Posted on May 11 2017
Taking a page from Finland’s baby care book, New Jersey will soon begin offering “baby boxes” to parents of all newborns in the state.
These cardboard boxes are large enough — and come with a tight-fitting sheet and hard mattress — to provide a safe sleep space for the baby’s first couple of months.
The boxes are also filled with essential items for newborns — a onesie, diapers, baby wipes, and nipple cream and breast pads for breast-feeding mothers.
The program is a partnership between the state's Child Fatality and Near Fatality Review Board and manufacturer The Baby Box Company. They expect to hand out about 105,000 baby boxes this year.
Funding is provided by a grant from the Centers for Disease Control and Prevention (CDC).
This is the first statewide baby box program in the United States. But similar efforts have been undertaken in other cities, including one started last year at Temple University Hospital in Philadelphia.
These programs attempt to reduce the risk of accidental suffocation and strangulation — which account for 25 percent of the approximately 3,500 cases of Sudden Unexpected Infant Death (SUID) in the United States each year.
Sudden Infant Death Syndrome (SIDS) accounts for 44 percent of the SUID cases. The rest have unknown causes.
Risk factors for SIDS include infant sex and age, secondhand smoke, and premature birth.
SIDS, though, is not related to unsafe sleep.
“SIDS deaths are deaths where we have no explanation for why this previously healthy baby died,” Dr. Elizabeth Murray, a pediatrician at University of Rochester Medical Center’s Golisano Children’s Hospital, told Healthline. “But unsafe sleep deaths are 100 percent preventable.”
Creating a safe sleep space
These “preventable deaths” occur in communities across the country.
“I work in a pediatric intensive care unit and unfortunately we still see this happen,” Dr. Shoba Srikantan, a pediatrician and critical care specialist for Arnold Palmer Hospital for Children in Florida, told Healthline. “We have a few cases every year of a child who died while sleeping in a bed with a parent. A child, whose parent put them to sleep on a pillow, who suffocated on the pillow. A child who fell asleep breast-feeding on their mom and suffocated that way.”
If parents and doctors keep in mind the dangers of unsafe sleeping conditions, said Murray, it “will help to make it very real for the families that are learning this information.”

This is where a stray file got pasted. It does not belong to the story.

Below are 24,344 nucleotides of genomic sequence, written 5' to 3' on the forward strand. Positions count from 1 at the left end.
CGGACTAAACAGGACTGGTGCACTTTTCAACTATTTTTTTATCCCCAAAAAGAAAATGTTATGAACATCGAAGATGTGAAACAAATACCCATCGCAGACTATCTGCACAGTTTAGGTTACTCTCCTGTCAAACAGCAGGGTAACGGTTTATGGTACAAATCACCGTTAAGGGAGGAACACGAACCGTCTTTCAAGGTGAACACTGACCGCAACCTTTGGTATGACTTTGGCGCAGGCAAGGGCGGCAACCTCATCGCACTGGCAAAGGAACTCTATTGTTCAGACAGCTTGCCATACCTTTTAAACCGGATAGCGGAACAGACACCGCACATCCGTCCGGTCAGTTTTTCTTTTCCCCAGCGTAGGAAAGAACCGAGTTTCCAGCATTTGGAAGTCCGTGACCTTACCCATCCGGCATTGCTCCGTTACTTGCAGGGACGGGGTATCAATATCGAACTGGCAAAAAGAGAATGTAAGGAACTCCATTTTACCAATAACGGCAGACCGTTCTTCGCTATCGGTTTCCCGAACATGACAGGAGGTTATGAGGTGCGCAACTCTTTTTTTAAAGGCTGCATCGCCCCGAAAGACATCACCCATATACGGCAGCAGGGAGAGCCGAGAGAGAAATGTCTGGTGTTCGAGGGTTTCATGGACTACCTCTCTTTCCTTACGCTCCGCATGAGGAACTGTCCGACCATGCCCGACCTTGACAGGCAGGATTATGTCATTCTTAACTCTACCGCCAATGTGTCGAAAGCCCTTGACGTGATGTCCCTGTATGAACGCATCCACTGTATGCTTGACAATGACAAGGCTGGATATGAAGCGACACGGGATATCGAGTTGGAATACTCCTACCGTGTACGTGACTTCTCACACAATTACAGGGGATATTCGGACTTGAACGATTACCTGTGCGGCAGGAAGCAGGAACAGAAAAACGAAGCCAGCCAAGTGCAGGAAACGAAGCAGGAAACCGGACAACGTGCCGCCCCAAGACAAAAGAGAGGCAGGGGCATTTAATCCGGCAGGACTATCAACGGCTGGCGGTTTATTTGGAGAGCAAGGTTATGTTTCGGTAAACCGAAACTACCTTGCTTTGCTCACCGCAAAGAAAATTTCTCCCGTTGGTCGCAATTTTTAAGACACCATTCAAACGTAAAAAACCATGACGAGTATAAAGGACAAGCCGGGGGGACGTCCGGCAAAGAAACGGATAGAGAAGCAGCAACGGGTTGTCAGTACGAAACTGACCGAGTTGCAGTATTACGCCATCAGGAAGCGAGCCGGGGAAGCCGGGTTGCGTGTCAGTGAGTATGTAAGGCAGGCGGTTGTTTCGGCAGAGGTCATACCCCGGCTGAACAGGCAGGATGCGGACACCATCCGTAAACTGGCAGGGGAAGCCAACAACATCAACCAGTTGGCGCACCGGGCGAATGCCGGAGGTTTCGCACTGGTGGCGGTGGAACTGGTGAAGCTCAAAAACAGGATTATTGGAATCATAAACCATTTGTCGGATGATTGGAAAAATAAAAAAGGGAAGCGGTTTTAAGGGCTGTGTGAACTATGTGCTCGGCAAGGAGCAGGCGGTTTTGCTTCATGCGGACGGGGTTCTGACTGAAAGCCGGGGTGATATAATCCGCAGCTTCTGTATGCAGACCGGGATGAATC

With baby boxes and other sleep devices, parents also need to keep in mind other safety tips, like “making sure that there’s nothing in the crib — that there are no baby bumpers, that there are no blankets — that the baby is on their back,” said Murray, “and no co-sleeping in an adult bed.”
Toys, pillows, and pets should also be kept out of the baby’s sleep area.
And if parents are using gadgets to keep track of their baby, they shouldn’t get lulled into a false sense of safety.
“If you still don’t have a safe sleep environment, and you put your baby on a pillow — even with a baby monitor … I’ve seen children suffocate and die that way,” said Srikantan. “I can’t emphasize how it’s so important that safety is paramount.”
In countries like Finland, which has been handing out baby boxes to parents since the 1930s, “it’s considered a rite of passage and a very proud thing that the parents engage in,” said Murray.
But this is not the only safe sleep option.
“Other communities have other projects to get Pack 'n Plays or actual cribs to families in need if they don’t have it,” said Murray.
These resources, though, can only do so much for the safety of infants.
“The one thing we’ve definitely seen in our community is that it’s not a lack of access to a safe sleep device,” said Murray. “It’s a choice to not use it. So you have to overcome that barrier.”
Which is why the New Jersey program also tries to educate parents about newborn care through an online curriculum and quiz.
These messages are especially important for new parents, who may feel overwhelmed.
“Parents are focused on so many things when they have a baby,” said Srikantan. “How’s my baby going to feed, how do I give a bath, how much is too much? There’s so much that you’re trying to absorb at once.”
The baby box program is part of a larger conversation about newborn health, one that parents can start long before their baby arrives.
Srikantan suggests that expectant parents “find a pediatrician that you can really partner with,” and remember that “no question is a silly question to ask your pediatrician.”